When needing to manipulate a virtual machine – either kill it if it’s unresponsive, or do other management tasks such as working with virtual disks or snapshots and even fixing specific issues with NTFS file permissions – it may be useful to know the virtual machine ID or GUID. In this brief article, we’ll show you where to find the process ID and GUID.
If you look at the folder where the VM is located, you’ll find an .XML file that contains the configuration information for the VM. This file name uses a long GUID string, which in fact is identical to the VM’s GUID.
This is a good script written by Michael Michael from Microsoft. It will give you a list of all VMs in a hyper-v system as well as their respective BIOS GUIDs.
How to get the BIOS GUID from a Hyper-V VM – Virtual Machine Management – Site Home – TechNet Blogs
Next, a good resource to know, the PowerShell management Library for Hyper-V, a project to provide a PowerShell management library for Hyper-V. It does pretty much what it says, with 80 functions in the library.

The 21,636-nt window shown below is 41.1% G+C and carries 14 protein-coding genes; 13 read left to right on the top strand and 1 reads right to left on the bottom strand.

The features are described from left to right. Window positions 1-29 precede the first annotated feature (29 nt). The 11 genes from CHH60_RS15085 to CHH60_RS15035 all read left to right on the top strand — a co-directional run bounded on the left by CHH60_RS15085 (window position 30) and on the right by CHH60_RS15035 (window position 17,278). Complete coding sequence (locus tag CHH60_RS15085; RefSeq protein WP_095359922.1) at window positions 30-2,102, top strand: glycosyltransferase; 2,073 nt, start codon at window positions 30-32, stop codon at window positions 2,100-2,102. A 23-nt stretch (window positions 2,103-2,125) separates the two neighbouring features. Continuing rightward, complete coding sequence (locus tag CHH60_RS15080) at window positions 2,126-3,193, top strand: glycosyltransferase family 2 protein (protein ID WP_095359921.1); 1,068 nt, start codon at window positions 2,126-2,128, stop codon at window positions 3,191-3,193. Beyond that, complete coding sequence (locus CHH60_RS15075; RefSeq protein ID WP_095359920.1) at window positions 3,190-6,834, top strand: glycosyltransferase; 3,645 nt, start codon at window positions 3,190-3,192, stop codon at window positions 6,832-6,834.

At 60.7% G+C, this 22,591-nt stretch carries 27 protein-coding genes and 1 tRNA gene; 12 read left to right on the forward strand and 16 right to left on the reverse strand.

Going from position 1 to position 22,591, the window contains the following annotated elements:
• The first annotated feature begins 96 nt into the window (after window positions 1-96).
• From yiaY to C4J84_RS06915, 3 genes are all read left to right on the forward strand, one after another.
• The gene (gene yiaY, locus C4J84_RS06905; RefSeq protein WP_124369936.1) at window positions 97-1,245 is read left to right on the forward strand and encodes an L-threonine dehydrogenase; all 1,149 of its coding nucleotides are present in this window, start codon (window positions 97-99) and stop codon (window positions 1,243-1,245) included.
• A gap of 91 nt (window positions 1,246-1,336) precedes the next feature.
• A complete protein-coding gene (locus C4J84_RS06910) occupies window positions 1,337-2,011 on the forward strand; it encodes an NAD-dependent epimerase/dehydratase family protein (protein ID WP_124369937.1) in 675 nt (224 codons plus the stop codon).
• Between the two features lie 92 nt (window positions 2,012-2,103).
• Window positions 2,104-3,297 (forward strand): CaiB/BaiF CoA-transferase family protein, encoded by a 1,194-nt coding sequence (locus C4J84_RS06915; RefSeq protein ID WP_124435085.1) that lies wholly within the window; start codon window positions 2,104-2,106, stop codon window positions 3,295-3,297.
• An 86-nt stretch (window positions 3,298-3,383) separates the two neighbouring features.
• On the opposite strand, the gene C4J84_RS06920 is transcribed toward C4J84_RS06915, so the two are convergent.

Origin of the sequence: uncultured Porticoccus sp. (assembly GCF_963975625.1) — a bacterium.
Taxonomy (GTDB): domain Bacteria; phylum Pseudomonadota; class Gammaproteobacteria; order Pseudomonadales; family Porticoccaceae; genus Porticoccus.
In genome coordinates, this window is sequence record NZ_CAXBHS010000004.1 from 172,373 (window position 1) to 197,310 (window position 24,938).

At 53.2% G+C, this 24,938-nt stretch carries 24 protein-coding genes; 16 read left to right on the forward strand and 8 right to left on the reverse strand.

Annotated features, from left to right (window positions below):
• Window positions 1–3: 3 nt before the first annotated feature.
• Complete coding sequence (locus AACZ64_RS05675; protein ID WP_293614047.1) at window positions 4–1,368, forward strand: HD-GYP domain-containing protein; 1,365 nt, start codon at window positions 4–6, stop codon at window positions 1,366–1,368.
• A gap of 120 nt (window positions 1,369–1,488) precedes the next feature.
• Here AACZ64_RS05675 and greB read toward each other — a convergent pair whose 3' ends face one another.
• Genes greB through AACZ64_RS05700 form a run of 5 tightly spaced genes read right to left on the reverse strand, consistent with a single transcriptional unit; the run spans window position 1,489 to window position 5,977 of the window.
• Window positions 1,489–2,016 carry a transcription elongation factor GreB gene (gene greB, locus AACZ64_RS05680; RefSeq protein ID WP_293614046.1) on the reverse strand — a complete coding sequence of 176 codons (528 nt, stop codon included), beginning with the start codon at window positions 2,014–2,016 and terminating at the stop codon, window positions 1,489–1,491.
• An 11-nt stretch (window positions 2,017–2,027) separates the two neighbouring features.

PowerShell Management Library for Hyper-V
After importing the management library, run a command such as this one:
get-vm | ft ElementName,name
Another easy to use method is by querying the WMI repository.
Copy the following command and enter it in a PowerShell window with elevated credentials:
Get-WmiObject -Namespace root\virtualization -class msvm_computersystem | select elementname, operationalstatus, processid, name| ft -auto
After finding either the Process ID or the GUID, here is how you can kill a hung VM without affecting the other VMs on the host.
Knowing a VM’s ID or GUID can be useful whenever you need kill a hung VM or do other management tasks to a specific VM, especially if there are multiple VM’s running on one machine. I hope this brief article has shown you some useful ways of obtaining a VM’s ID and GUID.